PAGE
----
STORY: "2 Sides Spar Over Patz Suspect’s Competence and Validity of His Confession," by Rick Rojas and Kate Pastordec, published by The New York Times on December 21, 2016.
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GIST: "The detectives tried to draw Pedro Hernandez out by appealing to his religious faith, telling him that he had shown the “strength of the Lord.” They called him “Papí,” and patted his head and his back as the interview wore on. Then, several hours into the interrogation, during which he said he wanted to go home and, at one point, curled into a fetal position on the floor, Mr. Hernandez opened up about a crime that had been unresolved for decades. He told the investigators that he had lured Etan Patz, a 6-year-old boy who disappeared in 1979 while walking to a school bus stop in Manhattan, into the basement of a bodega where he worked, choked him and dumped his body with garbage a couple of blocks away. But Dr. Bruce Frumkin, a clinical psychologist appearing for the defense, testified this week in State Supreme Court in Manhattan that Mr. Hernandez might have, essentially, told the detectives what they had wanted to hear. Mr. Hernandez, 55, is on trial for the second time on charges of kidnapping and killing Etan, with prosecutors relying largely on the admissions made by Mr. Hernandez in statements to the authorities around the time of his arrest in 2012 and to relatives and members of a prayer group years before that. A previous trial ended in a hung jury. Mr. Hernandez’s lawyers argue that he has limited intelligence and a personality disorder, making it difficult for him to distinguish between fantasy and reality and leading him to admit to crimes he did not commit. Experts testifying for the defense have said Mr. Hernandez showed symptoms of schizotypal personality disorder, including severe social anxiety, paranoia and odd beliefs. His daughter has testified that he told his family about visions he had. Dr. Frumkin testified that Mr. Hernandez was more vulnerable than the average person to falsely confessing, and that lengthy interrogations could also lead to false confessions, particularly from someone, like Mr. Hernandez, with a low I.Q. Dr. Frumkin said that in his testing he had found Mr. Hernandez to be “highly suggestible,” and more likely to “give in to leading information.” Mr. Hernandez also had a poor memory, Dr. Frumkin testified, and was “not a very reliable historian.” Dr. Frumkin also said that Mr. Hernandez had a tendency to crave acceptance, which had come into play during the interrogation with the detectives in 2012, as they patted and embraced him. In addition, Dr. Frumkin said, the authorities had minimized to Mr. Hernandez the consequences and gravity of his confession. He seemed to trust the detectives, Dr. Frumkin said, noting his behavior in a video where he can be seen walking with them through SoHo after his arrest, from the bodega where he said he encountered Etan to near the corridor where he said he dropped the body. “He believed he was part of the team,” Dr. Frumkin said. “The detectives were his friends. They were reinforcing him. They were praising him.” Prosecutors have argued that Mr. Hernandez could have been feigning symptoms to avoid being convicted. Joel J. Seidemann, an assistant Manhattan district attorney, suggested that Mr. Hernandez’s paranoid behavior — covering his windows and expressing fear that he was being watched, for instance — was a result of his cocaine use, and that his unusual beliefs could be traced to religious or cultural underpinnings. Mr. Seidemann also took issue with the depiction of Mr. Hernandez as often having a stoic demeanor, another sign of schizotypal personality disorder, by showing a video of him singing at his brother’s funeral. Mr. Seidemann suggested that Mr. Hernandez might instead have intermittent explosive disorder, which is characterized by angry and violent outbursts. He argued that Mr. Hernandez had long been saddled with guilt and a desire to unburden himself. Mr. Seidemann showed a psychological report related to Mr. Hernandez’s efforts to obtain disability benefits in which a doctor noted that he felt like a “condemned person.” “He feels that he deserves to be punished for wrongs he has committed,” the report said. At one point that, Dr. Frumkin said that Mr. Hernandez was “not bright enough to malinger subtle features of a severe mental disorder.”"......... Mr. Seidemann said the notions that Mr. Hernandez’s confession stemmed from a delusion and that the authorities had fed him information about the crime were “totally inconsistent” with each other, and did not explain why he had spoken in the past about committing such a crime. But Dr. Frumkin said Mr. Hernandez’s recollections of what happened did not “make any sense,” and did not undercut the argument that he had a personality disorder. “His stories are all over the place,” Dr. Frumkin said. “He doesn’t know what to believe, so I don’t know what to believe.”"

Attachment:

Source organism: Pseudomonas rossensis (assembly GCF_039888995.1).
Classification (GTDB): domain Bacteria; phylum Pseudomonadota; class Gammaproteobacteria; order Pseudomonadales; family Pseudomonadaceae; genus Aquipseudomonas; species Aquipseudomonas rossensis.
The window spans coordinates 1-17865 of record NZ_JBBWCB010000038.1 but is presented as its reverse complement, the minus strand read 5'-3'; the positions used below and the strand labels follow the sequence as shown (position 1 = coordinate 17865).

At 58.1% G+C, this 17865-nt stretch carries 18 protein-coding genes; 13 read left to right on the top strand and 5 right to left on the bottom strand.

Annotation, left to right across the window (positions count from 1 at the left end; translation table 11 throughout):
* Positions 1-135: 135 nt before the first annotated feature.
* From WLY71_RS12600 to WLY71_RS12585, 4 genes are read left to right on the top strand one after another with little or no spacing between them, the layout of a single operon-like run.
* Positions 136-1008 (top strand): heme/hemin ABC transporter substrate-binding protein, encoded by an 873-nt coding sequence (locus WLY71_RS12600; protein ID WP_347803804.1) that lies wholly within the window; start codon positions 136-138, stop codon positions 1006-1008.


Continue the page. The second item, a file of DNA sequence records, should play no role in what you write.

The entire story can be found at:
The entire story can be found at:
PUBLISHER'S NOTE: I am monitoring this case/issue. Keep your eye on the Charles Smith Blog for reports on developments. The Toronto Star, my previous employer for more than twenty incredible years, has put considerable effort into exposing the harm caused by Dr. Charles Smith and his protectors - and into pushing for reform of Ontario's forensic pediatric pathology system. The Star has a "topic" section which focuses on recent stories related to Dr. Charles Smith. It can be found at: http://www.thestar.com/topic/